This place had quite a few protected species, but most lived far away from the colony. The only known Dancer habitat was at the edge of the domed city. All the materials sent to him on Minar Base pointed to the Dancers as the cause of the murders. The colonists wanted him to make a recommendation that would be used in a preliminary injunction, a recommendation on whether the Dancers had acted with malicious intent. That idea left him queasy and brought the dreams back.

Justin glanced back at the barren whitish-brown land leading to the dome. Colonists who escaped this place called it the Gateway to Hell. He could understand why, with the endless heat, the oxygen-poor air, and the salt-polluted water. Just before he left the base, he had spoken with an old man who had spent his childhood on this planet. The old man's skin was shriveled and dried from too many hours in an unkind sun. He ate no salt, and he filled his quarters with fresh cool water. He said he was so relieved to become an adult because then he could legally escape the planet. He had warned Justin to stay away.

"Justin Schafer?"

He turned. A woman stood at the edge of the trail leading back to the dome. Her body-length white sand scarf fluttered in the breeze. She had dark skin and wide brown eyes. "I'm Netta Goldin. I'm taking you to the colony."

"We're walking?"

She smiled. "The ecology here is fragile. We have learned to accept a number of inconveniences. Be sure to stay on the path."

His fingers tightened around the water bottle. He hoped they didn't have to walk far. He was already breathless from the poor air, and he was out of shape. He had neglected his body in the years since Minar.

The reflective white cream gathered in the lines on Netta's face, making her appear creased. "I hear they brought you in from the base near Minar. Minar is supposed to be lovely."

"It is." A shiver went through him. Minar had been lovely, and he hated it. "Your name is familiar."

"I'm the head of the colony."

He remembered now. The scratchy female voice on the corded message. "Then you're the one who sent for me."

She adjusted his scarf hood. The heat increased, but the prickling on his scalp stopped. "You're the best person for the job."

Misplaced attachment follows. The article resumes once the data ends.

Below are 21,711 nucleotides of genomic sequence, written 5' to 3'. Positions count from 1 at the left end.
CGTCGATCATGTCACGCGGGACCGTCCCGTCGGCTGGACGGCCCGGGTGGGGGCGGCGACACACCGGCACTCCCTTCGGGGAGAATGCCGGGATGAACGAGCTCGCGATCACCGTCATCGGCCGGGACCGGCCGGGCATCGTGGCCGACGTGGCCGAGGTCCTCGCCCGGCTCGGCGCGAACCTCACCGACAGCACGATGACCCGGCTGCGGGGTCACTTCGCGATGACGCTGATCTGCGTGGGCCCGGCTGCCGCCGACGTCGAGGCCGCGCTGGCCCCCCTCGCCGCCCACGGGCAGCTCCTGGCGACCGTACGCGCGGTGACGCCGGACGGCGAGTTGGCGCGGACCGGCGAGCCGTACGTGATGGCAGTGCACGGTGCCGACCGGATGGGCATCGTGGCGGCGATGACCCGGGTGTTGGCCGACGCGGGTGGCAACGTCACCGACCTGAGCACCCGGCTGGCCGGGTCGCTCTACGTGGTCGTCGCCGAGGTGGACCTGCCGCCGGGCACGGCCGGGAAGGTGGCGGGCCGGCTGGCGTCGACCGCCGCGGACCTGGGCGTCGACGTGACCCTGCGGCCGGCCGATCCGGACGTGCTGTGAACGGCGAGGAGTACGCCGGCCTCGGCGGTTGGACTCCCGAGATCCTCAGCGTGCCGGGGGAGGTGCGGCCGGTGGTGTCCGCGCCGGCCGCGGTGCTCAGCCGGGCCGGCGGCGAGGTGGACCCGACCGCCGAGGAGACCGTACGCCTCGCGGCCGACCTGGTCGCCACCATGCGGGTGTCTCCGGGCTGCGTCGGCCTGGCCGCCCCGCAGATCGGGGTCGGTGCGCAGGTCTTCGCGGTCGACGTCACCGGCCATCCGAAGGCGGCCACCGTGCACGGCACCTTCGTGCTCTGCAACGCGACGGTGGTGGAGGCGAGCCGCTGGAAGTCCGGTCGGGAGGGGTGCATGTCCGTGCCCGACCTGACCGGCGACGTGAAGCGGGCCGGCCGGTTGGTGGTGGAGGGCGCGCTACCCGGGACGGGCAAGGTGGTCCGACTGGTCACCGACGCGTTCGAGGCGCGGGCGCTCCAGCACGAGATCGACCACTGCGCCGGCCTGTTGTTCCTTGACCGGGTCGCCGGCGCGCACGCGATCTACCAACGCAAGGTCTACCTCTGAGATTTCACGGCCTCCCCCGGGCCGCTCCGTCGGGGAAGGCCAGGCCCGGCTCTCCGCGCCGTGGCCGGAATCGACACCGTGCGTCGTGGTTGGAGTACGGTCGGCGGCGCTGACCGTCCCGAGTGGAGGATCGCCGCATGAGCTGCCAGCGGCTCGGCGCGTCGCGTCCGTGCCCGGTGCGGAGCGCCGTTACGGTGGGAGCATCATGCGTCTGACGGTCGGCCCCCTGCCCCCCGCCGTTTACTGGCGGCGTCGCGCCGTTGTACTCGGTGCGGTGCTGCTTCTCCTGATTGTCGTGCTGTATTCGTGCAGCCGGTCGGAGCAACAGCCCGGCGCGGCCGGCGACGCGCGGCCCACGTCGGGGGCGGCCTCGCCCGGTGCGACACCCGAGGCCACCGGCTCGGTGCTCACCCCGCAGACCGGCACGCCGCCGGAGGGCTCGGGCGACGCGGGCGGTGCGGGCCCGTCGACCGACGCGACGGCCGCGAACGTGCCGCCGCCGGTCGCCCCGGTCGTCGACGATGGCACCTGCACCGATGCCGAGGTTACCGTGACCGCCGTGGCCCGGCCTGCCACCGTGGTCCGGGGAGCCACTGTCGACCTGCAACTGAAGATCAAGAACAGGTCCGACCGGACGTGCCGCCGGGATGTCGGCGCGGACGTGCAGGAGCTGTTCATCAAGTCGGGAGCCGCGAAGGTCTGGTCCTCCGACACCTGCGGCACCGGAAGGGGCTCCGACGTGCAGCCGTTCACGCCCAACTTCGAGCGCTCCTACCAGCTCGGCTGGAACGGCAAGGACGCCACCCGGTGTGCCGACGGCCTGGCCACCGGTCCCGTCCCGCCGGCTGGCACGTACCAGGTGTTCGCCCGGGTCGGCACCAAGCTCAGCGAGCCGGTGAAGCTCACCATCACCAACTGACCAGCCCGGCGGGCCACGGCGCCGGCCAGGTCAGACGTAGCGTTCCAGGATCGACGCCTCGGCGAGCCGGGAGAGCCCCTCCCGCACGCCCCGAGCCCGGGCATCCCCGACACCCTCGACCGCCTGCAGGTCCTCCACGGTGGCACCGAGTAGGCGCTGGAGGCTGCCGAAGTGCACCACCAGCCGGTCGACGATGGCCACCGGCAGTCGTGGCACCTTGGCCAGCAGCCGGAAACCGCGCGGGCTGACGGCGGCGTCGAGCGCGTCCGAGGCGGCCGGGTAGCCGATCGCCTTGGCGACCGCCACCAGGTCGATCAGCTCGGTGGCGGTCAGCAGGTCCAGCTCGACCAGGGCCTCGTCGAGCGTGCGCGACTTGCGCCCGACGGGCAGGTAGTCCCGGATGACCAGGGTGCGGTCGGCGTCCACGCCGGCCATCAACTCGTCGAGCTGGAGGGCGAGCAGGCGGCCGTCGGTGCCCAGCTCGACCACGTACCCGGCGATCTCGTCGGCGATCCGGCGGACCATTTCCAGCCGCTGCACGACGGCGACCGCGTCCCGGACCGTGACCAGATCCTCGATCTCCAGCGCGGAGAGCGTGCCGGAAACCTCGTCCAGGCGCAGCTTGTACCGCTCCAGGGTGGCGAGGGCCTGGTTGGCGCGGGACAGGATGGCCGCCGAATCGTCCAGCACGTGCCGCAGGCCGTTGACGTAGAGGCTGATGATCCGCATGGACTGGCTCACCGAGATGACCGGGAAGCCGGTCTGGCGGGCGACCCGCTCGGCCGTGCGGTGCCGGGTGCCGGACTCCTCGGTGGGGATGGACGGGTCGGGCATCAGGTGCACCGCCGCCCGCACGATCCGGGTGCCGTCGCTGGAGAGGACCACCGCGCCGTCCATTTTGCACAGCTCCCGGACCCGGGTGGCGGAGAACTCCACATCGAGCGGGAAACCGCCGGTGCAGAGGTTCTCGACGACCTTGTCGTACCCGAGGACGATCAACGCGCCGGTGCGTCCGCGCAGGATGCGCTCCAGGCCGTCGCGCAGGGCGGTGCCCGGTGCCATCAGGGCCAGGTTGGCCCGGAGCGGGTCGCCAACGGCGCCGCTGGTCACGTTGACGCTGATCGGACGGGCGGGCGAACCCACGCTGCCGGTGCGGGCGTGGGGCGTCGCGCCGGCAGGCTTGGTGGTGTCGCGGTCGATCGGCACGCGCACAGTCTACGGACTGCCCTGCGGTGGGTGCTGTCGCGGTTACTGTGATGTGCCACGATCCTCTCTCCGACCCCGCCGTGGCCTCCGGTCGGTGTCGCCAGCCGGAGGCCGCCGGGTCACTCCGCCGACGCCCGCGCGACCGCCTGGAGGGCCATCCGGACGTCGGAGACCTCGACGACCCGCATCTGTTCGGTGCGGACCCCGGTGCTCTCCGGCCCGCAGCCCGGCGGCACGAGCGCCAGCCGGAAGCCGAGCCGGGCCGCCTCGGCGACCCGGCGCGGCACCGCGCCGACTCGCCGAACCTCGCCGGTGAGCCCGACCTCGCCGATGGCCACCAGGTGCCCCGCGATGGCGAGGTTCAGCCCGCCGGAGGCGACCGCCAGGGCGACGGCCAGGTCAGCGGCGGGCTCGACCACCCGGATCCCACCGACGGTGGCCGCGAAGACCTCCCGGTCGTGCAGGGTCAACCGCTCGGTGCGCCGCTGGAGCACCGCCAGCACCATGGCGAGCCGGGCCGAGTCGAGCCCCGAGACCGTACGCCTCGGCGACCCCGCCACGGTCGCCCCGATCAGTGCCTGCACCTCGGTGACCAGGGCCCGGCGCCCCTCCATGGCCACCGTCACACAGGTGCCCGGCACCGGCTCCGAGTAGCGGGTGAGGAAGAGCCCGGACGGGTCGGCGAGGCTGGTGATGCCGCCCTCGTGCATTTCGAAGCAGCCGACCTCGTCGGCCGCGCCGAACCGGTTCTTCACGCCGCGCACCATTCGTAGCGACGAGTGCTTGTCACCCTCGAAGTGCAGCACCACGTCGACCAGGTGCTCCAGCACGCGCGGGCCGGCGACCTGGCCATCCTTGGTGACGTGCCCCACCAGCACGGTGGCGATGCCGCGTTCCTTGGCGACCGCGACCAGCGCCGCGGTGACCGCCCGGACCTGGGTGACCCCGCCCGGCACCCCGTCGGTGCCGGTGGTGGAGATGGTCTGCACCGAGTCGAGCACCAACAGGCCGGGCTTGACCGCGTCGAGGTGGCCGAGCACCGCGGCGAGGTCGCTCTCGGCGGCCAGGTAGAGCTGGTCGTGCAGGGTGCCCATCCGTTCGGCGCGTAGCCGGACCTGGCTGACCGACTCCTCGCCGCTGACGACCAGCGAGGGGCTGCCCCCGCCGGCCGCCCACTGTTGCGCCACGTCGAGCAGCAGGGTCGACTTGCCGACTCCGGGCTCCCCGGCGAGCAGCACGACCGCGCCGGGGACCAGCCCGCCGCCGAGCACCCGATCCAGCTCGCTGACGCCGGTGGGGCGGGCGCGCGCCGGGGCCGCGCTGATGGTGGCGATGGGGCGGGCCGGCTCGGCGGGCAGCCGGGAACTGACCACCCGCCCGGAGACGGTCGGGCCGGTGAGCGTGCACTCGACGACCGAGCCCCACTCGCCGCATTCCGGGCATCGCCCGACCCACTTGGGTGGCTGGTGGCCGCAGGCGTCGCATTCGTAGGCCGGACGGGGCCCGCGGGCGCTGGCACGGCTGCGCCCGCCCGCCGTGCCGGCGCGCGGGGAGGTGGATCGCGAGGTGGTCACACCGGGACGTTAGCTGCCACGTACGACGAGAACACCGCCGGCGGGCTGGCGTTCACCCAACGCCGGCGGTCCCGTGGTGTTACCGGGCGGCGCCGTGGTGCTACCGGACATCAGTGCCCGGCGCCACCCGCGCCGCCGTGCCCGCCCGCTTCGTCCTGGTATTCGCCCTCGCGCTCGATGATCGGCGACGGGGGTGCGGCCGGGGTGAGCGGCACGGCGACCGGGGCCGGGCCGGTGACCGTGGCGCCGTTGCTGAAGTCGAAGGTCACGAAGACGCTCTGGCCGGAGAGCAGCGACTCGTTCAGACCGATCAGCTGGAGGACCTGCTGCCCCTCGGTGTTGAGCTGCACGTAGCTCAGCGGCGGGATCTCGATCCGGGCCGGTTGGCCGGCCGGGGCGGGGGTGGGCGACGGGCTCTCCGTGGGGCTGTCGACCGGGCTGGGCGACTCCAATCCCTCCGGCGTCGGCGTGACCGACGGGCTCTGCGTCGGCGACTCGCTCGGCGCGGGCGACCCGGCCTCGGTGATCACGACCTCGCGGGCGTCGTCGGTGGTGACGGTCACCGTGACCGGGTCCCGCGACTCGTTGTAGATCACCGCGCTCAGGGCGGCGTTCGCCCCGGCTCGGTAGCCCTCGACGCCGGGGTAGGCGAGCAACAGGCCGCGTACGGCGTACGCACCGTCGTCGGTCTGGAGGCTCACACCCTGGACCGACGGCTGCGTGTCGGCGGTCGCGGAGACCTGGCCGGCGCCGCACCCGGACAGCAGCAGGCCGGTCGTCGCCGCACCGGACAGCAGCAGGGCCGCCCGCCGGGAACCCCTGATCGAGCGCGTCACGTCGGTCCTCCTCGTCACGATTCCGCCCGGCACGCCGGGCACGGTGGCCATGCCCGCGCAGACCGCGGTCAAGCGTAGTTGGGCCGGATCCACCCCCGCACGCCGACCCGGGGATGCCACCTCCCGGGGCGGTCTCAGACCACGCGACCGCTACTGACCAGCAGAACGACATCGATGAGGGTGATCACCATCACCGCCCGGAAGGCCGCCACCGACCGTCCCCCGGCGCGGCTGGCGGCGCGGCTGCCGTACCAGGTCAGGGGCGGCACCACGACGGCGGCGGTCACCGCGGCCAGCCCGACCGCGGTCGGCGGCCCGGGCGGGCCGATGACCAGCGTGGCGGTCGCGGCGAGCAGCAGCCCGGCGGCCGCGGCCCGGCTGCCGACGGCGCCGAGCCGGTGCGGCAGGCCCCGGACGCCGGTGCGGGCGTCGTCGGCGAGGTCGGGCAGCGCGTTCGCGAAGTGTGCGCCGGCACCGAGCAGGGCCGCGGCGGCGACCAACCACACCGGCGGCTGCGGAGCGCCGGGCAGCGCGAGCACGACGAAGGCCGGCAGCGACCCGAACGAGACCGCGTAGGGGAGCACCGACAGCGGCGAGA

"I deal in human aberration. You need a specialist."

"No." She threaded her arm through his and walked down the trail. The salt crunched beneath their feet. "I need someone who knows human and xeno psychology. You seem to be the only one left on either nearby base."

"I thought you were convinced the natives are doing this."

"I think the deaths have happened because of interactions between our people and the Dancers. It's clear that the Dancers killed the children, but we don't know why. I want you to investigate those dynamics. I also want this done fast. I want to do something about the Dancers, protect my people better than I am now. But I understand that you need to investigate the natives in their own environment, so we have taken no action."

The wind played with his sand scarf. A runnel of sweat trickled down his back. Small white plants he had never seen before—with prickly spines and a tough look—grew in small clumps in the salt and sand mixture. "I'm not licensed to practice xeno psychology."

"That's a lie, Dr. Schafer. I researched you rather heavily before I went to the expense of bringing you here. The Ethics Committee suspended your license for one year as a formality. That was nine years ago. You're still licensed and still interested in the field."

He pulled his arm from hers. He had sat by the sea on the first morning in Minar, too. He had been thirty years old and so sure he could understand everything human or alien. And he had understood, finally. Too late. "I don't want this job."

"You're the only one who can do it." She clasped her hands behind her back. "All the other xenopsychologists in the quadrant have specialized in one species or refuse to do forensic work. Besides, no one is better at this than you."

"They charged me with inciting genocide on Minar."

"And acquitted you. Your actions were logical, given the evidence."

Logical. He should have seen how the land encroached, poisoned, ate away human skin. He later learned that Minaran skin oils were also acidic, but didn't cause the same kind of damage. The original colonists had died first because of land poisoning, not because the Minarans were acting on an old vendetta. All the work the natives had done, they had done to save the colonists. He had ascribed a human motive, the ultimate sin in xeno work. It had been the wrong human motive and it had decimated a sentient race. "I don't want to make the same mistake again."

"Good," she said. The wind blew her scarf across her face. She brushed the cloth away with a cream-covered hand. "Because then you won't."